The unique aspect of the Durable Constructor Pattern is that it allows for private data that can be accessed through the process of closure. When the condition variable is created, it is bound to the function scope of the Car constructor. While the condition variable remains accessible to public methods attached to the o object within the Car constructor, it is not accessible outside of those methods — you are not be able to assign a different value to condition on the johnCar or janeCar objects. The private nature of variables in the Durable Constructor Pattern is also evident for arguments passed to the constructor function — make, model and year are all private. For this reason, the Durable Constructor Pattern is most often used in environments which require more security than other design patterns provide.

Finally, as with the Parasitic Constructor Pattern, there is no relationship between the returned object and its constructor:

alert(johnCar instanceof Car); // false

If you made it all the way through this post, you deserve a medal. Below is a link to download code examples for each pattern listed above.

Posted by: John Dugan

Comments

  • Marcus Nielsen

    Really good comparison! I was looking for the OLOO pattern and this article helped me out as well as show me more alternatives. Thank you for the effort.

  • Much appreciated Marcus!

    I am a big fan of Kyle’s OLOO pattern. I plan to write a post that goes much deeper into how OLOO simplifies things on a deeper level by getting rid of the class-based paradigm. At any rate, glad you enjoyed the post! 🙂

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  • sam

    So, I understand that each pattern has plusses and minus, but on most small to medium sized projects, is there a pattern that should be used most of the time?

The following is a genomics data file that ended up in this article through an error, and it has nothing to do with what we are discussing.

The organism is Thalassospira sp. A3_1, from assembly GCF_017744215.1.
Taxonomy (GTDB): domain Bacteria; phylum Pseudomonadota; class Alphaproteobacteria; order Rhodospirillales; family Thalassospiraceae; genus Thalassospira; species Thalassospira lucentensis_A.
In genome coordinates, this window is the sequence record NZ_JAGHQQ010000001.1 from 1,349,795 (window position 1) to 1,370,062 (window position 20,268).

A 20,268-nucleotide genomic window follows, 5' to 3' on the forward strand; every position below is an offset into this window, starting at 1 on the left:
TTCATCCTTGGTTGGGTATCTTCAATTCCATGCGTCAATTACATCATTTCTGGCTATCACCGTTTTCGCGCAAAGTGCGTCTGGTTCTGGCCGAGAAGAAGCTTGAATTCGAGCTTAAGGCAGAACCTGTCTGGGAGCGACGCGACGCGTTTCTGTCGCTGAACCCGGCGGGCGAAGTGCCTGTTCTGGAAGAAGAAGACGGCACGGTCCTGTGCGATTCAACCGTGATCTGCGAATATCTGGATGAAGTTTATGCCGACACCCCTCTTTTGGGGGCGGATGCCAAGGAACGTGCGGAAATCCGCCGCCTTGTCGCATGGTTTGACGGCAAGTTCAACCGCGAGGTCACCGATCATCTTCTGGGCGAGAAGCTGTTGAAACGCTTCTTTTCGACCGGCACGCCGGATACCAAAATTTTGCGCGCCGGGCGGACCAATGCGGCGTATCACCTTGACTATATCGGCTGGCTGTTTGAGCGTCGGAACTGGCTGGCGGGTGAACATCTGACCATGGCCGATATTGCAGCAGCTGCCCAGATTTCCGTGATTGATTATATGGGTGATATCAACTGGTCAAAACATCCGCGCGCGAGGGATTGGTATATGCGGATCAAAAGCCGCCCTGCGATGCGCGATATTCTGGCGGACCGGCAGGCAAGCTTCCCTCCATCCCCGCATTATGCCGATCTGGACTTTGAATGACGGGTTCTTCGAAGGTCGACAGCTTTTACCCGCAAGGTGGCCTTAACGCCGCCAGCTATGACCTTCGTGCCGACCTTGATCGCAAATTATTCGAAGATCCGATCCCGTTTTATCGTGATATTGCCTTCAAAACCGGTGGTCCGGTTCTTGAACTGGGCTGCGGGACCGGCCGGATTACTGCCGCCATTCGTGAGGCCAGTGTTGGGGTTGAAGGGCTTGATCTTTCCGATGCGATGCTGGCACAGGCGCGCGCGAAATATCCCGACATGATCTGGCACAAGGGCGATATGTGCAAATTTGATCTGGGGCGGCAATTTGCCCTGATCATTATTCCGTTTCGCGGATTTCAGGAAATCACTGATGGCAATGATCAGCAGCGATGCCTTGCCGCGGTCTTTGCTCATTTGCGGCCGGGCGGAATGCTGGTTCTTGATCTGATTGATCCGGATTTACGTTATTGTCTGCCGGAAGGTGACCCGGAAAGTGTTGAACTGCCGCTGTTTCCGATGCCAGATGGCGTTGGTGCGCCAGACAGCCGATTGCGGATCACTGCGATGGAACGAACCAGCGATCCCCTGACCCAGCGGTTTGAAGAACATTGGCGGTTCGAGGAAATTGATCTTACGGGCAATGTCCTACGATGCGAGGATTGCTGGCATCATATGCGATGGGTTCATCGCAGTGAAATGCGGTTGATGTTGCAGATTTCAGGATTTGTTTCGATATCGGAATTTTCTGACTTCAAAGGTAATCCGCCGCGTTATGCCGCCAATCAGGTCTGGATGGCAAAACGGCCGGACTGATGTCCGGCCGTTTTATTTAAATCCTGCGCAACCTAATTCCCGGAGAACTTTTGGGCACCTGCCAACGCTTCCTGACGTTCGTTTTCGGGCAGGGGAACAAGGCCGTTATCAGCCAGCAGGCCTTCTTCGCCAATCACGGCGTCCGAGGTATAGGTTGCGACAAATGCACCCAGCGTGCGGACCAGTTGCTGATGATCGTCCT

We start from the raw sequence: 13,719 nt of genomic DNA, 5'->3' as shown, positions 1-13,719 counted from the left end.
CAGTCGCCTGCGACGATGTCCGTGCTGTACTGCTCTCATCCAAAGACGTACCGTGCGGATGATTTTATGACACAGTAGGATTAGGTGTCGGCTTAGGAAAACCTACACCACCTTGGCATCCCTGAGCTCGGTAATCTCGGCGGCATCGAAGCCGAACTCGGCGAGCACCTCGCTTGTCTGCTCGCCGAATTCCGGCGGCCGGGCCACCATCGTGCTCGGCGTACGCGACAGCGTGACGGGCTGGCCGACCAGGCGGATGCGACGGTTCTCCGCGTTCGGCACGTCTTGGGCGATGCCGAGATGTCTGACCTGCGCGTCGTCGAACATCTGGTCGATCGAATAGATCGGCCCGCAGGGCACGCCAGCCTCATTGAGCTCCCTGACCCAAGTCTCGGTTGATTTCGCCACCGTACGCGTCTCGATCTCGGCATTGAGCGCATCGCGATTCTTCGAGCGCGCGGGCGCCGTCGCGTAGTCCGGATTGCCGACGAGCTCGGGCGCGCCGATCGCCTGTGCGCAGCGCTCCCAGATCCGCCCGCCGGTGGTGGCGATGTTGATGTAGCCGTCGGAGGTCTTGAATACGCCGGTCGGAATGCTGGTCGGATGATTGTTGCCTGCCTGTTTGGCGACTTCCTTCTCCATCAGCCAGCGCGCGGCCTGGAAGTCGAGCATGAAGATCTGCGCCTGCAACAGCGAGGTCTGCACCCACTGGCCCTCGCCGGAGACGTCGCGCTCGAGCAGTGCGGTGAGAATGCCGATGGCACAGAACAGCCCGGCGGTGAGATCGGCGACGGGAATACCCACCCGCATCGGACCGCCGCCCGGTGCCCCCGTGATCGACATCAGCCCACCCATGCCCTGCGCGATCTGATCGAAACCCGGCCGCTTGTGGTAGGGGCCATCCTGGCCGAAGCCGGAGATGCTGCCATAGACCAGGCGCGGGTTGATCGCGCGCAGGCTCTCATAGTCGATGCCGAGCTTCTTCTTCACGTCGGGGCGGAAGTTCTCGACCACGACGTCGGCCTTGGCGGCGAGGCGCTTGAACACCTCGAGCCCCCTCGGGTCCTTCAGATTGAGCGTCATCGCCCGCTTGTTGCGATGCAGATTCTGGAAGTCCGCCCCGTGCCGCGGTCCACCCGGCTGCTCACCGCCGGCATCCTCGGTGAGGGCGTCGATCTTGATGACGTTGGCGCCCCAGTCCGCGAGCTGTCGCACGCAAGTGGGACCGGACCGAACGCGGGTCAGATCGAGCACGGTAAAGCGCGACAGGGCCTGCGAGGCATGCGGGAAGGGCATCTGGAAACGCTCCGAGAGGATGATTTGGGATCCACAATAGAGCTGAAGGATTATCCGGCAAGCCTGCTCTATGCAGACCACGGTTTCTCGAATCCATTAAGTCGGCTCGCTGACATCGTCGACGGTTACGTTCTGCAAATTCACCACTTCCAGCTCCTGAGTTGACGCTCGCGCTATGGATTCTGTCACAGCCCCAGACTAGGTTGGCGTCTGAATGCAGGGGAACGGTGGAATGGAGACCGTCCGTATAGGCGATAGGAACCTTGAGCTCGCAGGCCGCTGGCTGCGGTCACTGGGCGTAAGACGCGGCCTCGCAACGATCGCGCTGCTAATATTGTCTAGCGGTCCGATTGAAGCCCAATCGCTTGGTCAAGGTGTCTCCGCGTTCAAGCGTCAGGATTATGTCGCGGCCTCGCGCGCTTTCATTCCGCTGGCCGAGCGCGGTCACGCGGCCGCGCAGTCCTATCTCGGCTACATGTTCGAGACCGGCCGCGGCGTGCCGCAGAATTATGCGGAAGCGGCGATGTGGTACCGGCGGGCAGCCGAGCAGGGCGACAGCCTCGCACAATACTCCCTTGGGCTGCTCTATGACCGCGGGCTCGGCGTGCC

• Unfortunately Sam, I cannot recommend a one size fits most pattern. I can tell you that in my projects I mostly see the “combination contstructor/prototype pattern”. But that is unique to my projects. If I were starting a project from scratch, I’d be inclined to use the OLOO pattern.

    The jQuery Plugin boilerplate that I wrote is a jQuerified version of the “combination constructor/prototype pattern” – jQuerified because it uses jQuery’s `extend` method. Check that out if you are interested: https://john-dugan.com/jquery-plugin-boilerplate-explained/

  • torijinsir

    It seems like there is flaw in OLOO. Check out the bottom of this page. http://stackoverflow.com/questions/29788181/kyle-simpsons-oloo-pattern-vs-prototype-design-pattern

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  • Diogo Mello

    Nice post. Thanks!

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  • NF

    Very helpful article. Thanks for sharing. The OLOO pattern is a very neat and clever solution. I plan to use it regularly in my code.

  • Glad it helped 🙂

  • Smilyan Pavlov

    Amazing article. I am using the OLOO pattern and was happy to see all the other patterns nicely laid out. The book “Javascript Patterns” by Stoyan Stefanov is also great, but I find that this article nicely summarises the OOP patterns in one place for easy reference! Thank you!

  • Happy it helped 🙂

    Thx for the book rec!

  • Wendy Bossons

    Excellent description and comparison. Thank you.

  • Glad it helped!

  • I just recently discovered the OLOO pattern and initially loved it because of it’s simple code and the departure of “pseudo-classes”, but my biggest caveat with it is that there is no way to create closures and therefor you don’t have the ability to create private properties or methods. Have you found any way around that?

  • Bobby Knuckles

    If you are referring to “asymmetry” that flaw comes from the OP’s misunderstanding of what happens in OLOO. It’s discussed elsewhere in that thread.

  • alireza alipour

    Thank you very much John